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Tribe purchases land near Brighton, Immokalee reservations

Recent real estate purchases by the tribe include Lakeport Ranch next to the Brighton Reservation. (Courtesy photo)

The Seminole Tribe’s Sovereign Wealth Fund purchased a few parcels of land in September 2021 near the Brighton and Immokalee reservations.

The purchases, which were made through its Seminole Real Estate Fund, or SemREF, include the 2,240- acre cattle land formerly known as the Lakeport Ranch, just east and southeast of the Brighton Reservation with one and a half miles of frontage on State Road 78. The site has been renamed Rio Ranch Sweetgrass.

“We talked to Culture about the name and they thought it was a good one,” said Jonathan Levy, director of the Sovereign Wealth Fund.

SemREF is the division of the Sovereign Wealth Fund that makes real estate investments. The fund’s mission is to invest in core real estate investments to enhance the intergenerational wealth of the tribe.

Levy said the tribe has begun the fee-to-trust application process, which means the Department of the Interior places land into trust on behalf of the tribe, similar to the tribe’s 2019 purchase of the McDaniel Ranch just north of the reservation.

Before Secretary of the Interior Deb Haaland (Laguna Pueblo) fast-tracked the process, it could take about 10 years to get land into trust status. Levy said he has stayed on top of the process by requesting monthly calls between the Bureau of Indian Affairs and the tribe.

“As soon as we did that, we started seeing real motion and activity on the McDaniel property,” Levy said. “We went from step two to step 12 in just a few months. The BIA expects to have [McDaniel] completed before the end of the fiscal year in September 2022. I’m glad to see they think this is as big a priority for the tribe as we do.”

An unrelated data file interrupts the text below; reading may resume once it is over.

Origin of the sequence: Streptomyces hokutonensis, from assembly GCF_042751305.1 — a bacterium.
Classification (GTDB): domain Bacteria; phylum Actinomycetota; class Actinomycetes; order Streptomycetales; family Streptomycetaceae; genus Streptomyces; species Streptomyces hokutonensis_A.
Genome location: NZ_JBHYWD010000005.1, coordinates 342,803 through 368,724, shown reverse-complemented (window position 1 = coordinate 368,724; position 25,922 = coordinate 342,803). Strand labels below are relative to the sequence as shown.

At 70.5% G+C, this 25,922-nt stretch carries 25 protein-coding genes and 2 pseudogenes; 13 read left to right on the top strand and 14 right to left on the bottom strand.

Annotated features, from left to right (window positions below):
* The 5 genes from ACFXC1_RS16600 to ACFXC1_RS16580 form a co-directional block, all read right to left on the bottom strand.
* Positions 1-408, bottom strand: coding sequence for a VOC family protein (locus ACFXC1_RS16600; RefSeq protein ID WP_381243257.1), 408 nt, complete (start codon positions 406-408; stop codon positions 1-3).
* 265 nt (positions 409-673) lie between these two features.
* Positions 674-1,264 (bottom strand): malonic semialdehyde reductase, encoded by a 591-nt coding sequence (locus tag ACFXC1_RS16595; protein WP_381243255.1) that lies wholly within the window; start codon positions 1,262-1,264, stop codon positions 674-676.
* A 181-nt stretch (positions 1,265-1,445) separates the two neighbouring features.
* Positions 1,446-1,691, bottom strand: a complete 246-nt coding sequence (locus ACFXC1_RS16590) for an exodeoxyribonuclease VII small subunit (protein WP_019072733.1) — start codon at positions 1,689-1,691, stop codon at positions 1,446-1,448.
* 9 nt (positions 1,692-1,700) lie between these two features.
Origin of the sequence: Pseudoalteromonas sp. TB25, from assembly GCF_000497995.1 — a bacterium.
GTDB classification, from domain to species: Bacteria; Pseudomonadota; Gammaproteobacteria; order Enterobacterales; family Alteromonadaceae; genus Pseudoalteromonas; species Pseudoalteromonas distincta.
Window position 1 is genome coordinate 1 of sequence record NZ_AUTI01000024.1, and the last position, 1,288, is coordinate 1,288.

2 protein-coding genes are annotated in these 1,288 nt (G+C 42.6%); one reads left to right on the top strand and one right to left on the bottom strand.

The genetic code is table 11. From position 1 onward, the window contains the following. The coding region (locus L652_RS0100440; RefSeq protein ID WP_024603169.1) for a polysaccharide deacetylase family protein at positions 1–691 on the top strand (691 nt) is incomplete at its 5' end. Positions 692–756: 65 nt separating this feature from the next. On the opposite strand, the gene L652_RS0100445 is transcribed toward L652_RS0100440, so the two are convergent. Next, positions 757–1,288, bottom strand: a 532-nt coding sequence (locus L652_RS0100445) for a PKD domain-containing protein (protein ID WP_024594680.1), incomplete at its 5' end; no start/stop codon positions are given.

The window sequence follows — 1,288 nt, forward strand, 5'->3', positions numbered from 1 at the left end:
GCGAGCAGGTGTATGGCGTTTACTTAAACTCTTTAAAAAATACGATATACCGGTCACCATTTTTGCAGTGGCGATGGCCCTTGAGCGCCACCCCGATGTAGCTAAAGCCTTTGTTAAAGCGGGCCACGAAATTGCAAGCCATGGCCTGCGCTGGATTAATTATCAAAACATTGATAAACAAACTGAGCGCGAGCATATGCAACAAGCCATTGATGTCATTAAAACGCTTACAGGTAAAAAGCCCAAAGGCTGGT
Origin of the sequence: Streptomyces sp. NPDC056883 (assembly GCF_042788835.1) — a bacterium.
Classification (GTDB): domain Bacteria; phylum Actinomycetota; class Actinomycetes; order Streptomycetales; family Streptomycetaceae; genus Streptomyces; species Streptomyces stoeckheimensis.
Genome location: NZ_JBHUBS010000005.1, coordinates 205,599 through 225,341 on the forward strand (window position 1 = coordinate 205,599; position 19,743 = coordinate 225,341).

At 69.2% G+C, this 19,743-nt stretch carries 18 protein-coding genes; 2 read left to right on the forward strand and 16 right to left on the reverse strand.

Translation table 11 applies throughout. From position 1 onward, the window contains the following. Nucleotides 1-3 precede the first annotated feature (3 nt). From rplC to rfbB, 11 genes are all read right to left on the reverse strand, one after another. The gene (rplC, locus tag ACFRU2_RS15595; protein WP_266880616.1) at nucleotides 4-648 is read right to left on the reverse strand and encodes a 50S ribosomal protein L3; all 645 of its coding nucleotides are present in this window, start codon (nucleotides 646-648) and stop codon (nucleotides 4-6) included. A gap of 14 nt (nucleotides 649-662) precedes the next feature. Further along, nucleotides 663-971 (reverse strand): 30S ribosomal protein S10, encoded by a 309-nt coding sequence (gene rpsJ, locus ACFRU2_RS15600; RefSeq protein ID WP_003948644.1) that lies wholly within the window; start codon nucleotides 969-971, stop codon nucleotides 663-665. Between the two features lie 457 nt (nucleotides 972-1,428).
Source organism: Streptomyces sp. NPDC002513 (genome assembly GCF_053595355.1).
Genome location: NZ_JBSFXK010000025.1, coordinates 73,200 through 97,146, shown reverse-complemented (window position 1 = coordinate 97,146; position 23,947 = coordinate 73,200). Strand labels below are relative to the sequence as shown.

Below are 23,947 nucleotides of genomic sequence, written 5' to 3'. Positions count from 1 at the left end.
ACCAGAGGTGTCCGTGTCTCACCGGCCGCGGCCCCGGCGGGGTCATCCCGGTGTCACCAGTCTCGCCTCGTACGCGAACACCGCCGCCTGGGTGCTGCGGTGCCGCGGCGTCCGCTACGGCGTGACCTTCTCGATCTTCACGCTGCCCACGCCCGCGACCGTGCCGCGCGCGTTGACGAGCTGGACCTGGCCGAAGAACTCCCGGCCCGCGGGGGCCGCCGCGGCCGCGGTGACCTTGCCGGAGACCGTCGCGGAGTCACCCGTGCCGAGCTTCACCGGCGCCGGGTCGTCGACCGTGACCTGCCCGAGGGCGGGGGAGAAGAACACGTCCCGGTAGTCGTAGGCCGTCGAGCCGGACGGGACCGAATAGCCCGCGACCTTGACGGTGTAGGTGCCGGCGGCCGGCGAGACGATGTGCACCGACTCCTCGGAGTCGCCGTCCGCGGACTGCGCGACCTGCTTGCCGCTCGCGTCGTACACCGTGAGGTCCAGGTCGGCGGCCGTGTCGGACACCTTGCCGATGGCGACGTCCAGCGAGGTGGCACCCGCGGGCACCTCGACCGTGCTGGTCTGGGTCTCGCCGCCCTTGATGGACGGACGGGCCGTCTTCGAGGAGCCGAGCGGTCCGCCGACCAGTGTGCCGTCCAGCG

Indian Camp in Immokalee can be seen here in this aerial photo. (Courtesy photo)

Alex Johns, executive director of the tribe’s Agriculture department, will manage the Rio Ranch Sweetgrass property. Johns said he plans to keep it maintained and in a pristine state by doing regular maintenance. The ranch contains 12 main pastures and some cow pens.

“The tribe will have cows here to maintain the grass,” Johns said. “I’m glad the tribe is diversifying its real estate holdings. Land appreciates and there is a lot of value in that. For it to appreciate, you can’t let it degrade. It’s cattle property.”

The tribe also purchased two properties in Immokalee: the S.T. Immokalee property and the Indian Camp. The S.T. Immokalee parcel is about 32 acres adjacent to the rodeo grounds on the Immokalee Reservation. The land is commercially zoned and is located off of State Road 29, a major thoroughfare in the area. The tribe is considering several options for the land.

“Warehouse property has gone up in value over the last few years because of the pandemic and all the online shopping,” Levy said. “We are exploring that.”

The Indian Camp property consists of 160 acres that belonged to the Brown and Rowe families for many years. It is considered culturally significant since tribal families used to camp on the land for generations.

“BIA gives higher value to properties adjacent to tribal property,” Levy said. “Although the Indian Camp isn’t contiguous [to the reservation], it is culturally significant.”

Each property in the Brighton and Immokalee purchases requires its own application for land into trust status.

In addition to the land purchases, the tribe’s real estate portfolio has also grown in the past two years with the purchases of half a dozen multifamily buildings in the metropolitan areas of Atlanta, Charlotte, Dallas, Denver and Tampa.

The yellow outline shows the location of the Lakeport Ranch property along State Road 78. The property has been renamed
Rio Ranch Sweetgrass. (Courtesy image)
A map of the Indian Camp property near downtown Immokalee. (Courtesy image)
Beverly Bidney
Beverly Bidney has been a reporter and photographer for The Seminole Tribune since 2012. During her career, she has worked at various newspapers around the country including the Muskogee Phoenix in Oklahoma, Miami Herald, Associated Press, USA Today and other publications nationwide. A NAJA award winning journalist, she has covered just about everything over the years and is an advocate for a strong press. Contact her at